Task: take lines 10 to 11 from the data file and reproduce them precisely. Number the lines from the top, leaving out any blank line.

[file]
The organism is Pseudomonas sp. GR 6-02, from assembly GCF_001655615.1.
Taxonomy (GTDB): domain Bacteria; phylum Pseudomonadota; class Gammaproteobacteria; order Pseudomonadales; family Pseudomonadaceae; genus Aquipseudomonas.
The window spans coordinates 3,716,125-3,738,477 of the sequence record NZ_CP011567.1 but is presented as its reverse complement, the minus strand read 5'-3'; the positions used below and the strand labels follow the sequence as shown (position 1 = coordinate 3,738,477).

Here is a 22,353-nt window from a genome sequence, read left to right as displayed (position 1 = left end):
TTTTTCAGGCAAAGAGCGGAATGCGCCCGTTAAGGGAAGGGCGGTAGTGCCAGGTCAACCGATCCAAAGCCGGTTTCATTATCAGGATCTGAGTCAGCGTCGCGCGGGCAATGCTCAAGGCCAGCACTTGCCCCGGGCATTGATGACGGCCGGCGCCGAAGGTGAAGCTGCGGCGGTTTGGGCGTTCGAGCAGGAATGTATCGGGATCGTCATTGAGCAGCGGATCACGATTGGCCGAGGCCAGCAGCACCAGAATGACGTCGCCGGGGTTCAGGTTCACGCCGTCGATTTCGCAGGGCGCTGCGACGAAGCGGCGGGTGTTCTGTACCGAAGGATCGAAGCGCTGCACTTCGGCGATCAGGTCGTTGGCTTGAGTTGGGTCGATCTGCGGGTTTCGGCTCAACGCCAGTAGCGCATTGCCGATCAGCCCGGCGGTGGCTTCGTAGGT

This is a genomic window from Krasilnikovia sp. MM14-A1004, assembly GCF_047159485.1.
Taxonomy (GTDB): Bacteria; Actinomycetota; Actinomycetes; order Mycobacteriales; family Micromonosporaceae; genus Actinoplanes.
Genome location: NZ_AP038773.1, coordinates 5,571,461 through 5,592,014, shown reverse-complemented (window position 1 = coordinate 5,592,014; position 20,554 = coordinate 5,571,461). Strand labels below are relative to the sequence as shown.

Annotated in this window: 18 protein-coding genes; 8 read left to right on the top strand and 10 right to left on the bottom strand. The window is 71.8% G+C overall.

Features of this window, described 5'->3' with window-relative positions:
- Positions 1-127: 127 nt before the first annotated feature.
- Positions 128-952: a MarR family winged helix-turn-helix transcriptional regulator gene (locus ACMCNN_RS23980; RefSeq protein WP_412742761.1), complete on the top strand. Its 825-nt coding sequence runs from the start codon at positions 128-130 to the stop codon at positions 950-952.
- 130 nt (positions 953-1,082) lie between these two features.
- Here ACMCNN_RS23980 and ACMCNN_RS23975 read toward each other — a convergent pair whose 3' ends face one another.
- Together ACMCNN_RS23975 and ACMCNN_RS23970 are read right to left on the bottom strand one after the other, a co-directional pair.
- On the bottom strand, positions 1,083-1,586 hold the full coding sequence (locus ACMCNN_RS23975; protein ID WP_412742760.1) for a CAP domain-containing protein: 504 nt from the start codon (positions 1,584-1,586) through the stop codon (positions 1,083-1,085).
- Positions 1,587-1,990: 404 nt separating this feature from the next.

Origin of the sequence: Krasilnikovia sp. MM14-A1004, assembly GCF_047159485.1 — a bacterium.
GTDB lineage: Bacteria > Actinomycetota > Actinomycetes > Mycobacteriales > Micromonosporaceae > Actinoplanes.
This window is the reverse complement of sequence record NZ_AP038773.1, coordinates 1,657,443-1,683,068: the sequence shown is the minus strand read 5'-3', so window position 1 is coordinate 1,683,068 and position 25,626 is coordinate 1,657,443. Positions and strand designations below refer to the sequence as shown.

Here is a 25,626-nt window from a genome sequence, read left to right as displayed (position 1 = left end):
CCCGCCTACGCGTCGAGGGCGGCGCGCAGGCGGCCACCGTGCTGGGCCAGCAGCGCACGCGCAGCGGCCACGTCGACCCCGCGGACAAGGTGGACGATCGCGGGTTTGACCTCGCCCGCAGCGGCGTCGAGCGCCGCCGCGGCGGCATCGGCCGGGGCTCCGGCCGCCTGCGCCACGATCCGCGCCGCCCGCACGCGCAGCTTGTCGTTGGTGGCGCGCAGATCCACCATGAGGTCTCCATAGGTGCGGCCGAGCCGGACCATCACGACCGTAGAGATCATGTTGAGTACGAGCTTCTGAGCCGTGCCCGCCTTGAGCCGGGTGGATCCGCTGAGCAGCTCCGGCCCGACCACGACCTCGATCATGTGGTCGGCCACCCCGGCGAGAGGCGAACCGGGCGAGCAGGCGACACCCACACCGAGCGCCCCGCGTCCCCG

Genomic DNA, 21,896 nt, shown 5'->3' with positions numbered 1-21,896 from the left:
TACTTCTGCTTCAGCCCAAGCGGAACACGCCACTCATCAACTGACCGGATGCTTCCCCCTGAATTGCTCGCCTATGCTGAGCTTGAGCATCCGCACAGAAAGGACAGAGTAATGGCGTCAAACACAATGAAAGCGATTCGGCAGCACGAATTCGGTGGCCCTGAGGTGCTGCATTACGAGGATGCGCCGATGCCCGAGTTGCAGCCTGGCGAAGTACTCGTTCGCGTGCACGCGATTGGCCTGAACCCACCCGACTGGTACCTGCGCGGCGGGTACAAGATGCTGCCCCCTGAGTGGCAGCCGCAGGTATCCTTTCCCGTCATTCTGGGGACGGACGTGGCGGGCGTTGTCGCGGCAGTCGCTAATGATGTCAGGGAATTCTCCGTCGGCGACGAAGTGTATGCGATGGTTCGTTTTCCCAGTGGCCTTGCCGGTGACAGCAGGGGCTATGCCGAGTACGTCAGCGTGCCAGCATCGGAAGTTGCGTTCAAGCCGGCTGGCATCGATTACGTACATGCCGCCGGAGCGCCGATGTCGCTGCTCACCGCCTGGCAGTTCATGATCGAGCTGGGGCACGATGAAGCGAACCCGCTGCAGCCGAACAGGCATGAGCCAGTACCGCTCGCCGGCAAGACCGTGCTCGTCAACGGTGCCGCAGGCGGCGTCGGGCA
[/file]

Features of this window, described 5'->3' with window-relative positions:
- Positions 1-127: 127 nt before the first annotated feature.